On Saturday afternoon, Michigan hosts No. 1 Arizona.
It might be the Wolverines’ last chance to salvage their 2013-14 season.
Oh sure, regardless of what happens on Saturday they could dominate the months of January and February, win the Big Ten and earn a No. 1 seed in the 2014 NCAA Tournament.
Let’s be serious, though. This team is barely even a shell of what it was supposed to be.
Of the teams ranked in the Top 13 of the AP Preseason Poll, 12 were still ranked in the Top 19 this past Monday.
Then there’s Michigan.
After losses to Iowa State, Charlotte and Duke, the Wolverines plummeted all the way from No. 7 to unranked in one month’s time. Entering play on Thursday, Michigan had the worst RPI in the Big Ten—and by no small margin.
Health has certainly been an issue since before the season even began. The loss to Iowa State was Mitch McGary‘s first game of the year, and he still doesn’t look quite right. Both Glenn Robinson III and Nik Stauskas suffered injuries in the loss to Charlotte and were subsequently useless in the loss to Duke, combining for 12 points, seven personal fouls and five turnovers in 68 minutes of action.
A win over Arizona would go a long way to cover up those wrongs. Lose to the Wildcats, however, and we’re talking about a four-loss team about to embark upon a stretch of 18 conference games that I wouldn’t wish upon my worst enemy.
With nothing better than an overtime win over Florida State to its credit, a loss to Arizona wouldn’t just stifle Michigan’s pipe dreams of earning a No. 1 seed. This game could very well determine whether or not Michigan even makes the tournament.
Suggesting that a team could go from preseason Top 10 to missing the tournament isn’t exactly as crazy as it sounds. In fact, it happens in more seasons than it doesn’t.
What can Michigan do to avoid the same fate?
For one, the Wolverines need to find an identity on offense, and they need to do it fast.
Aside from maybe Jon Horford, McGary is the only person on the team who even remotely resembles a center, except he doesn’t have any interest in the position. Despite dominating in the post during last year’s NCAA tournament, it seems McGary would rather be getting the ball on the elbows of the foul line than on the low blocks.
There’s nothing intrinsically wrong with the way he plays, but he doesn’t act like a traditional big man. This would be fine if Michigan either had other big men or anyone other than Stauskas that averages better than two made three-pointers per game.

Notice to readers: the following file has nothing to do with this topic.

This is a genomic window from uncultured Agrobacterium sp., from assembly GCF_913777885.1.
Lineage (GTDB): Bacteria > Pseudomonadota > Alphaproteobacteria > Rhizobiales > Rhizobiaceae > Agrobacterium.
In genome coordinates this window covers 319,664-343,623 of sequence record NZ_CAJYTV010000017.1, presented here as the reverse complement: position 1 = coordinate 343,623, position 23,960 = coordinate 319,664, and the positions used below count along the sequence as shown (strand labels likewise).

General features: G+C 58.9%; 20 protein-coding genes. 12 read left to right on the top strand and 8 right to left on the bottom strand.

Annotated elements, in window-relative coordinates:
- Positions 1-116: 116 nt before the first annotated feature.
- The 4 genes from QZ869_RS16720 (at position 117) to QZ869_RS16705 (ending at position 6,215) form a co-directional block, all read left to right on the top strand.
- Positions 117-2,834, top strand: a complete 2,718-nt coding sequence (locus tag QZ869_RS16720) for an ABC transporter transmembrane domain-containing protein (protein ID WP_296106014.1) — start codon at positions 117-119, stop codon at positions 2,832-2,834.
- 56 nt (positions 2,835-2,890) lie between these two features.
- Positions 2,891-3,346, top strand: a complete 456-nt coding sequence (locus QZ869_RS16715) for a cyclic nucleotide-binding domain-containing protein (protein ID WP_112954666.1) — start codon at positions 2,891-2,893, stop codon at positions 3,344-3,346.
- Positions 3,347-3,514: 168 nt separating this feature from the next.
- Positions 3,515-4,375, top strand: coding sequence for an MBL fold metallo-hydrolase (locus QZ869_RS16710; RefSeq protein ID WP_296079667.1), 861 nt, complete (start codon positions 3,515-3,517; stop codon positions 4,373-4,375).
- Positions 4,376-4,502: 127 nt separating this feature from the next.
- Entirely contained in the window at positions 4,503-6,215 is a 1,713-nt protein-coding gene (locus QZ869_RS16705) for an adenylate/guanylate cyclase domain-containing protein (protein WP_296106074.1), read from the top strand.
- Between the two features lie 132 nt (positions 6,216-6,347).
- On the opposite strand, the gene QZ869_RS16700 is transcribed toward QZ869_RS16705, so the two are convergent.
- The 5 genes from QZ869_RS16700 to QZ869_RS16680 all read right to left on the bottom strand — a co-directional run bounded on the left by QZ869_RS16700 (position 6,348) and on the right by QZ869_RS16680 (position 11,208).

But they don’t. The Wolverines are neither a perimeter team nor a grind-it-out-in-the-paint kind of team. They have no identity. It’s almost as if they didn’t realize that Trey Burke and Tim Hardaway Jr. wouldn’t be coming back.
Stauskas and Robinson III are great players, but it’s not a good sign that the offense completely shuts down when those two guys aren’t shouldering the load—especially since teams like Michigan State, Ohio State and Wisconsin shouldn’t have too much difficulty holding those guys in check.
If not for Caris LeVert tirelessly getting to the rim against Duke, it’s tough to say who would have even been shooting or dribbling the ball for them on that particular night.
They have significant issues on defense too.
In the four games against teams in the RPI Top 150, Michigan’s opponents shot 50.6 percent from inside the arc and 38.2 percent from three-point range.
To help put those numbers in perspective, a 50.6 percent two-point field-goal defense would rank 222nd in the nation, and a 38.2 percent three-point field-goal defense would rank 293rd. Playing against the likes of Houston Baptist and Massachusetts Lowell has helped keep Michigan’s overall percentages for the season in a more respectable range, but it is really struggling to slow down teams that are worth their weight in salt.
A complete lack of interior defense doesn’t help their cause. In the four aforementioned games, the Wolverines recorded a grand total of five blocks—and two of the three blocks in the game against Florida State didn’t occur until overtime.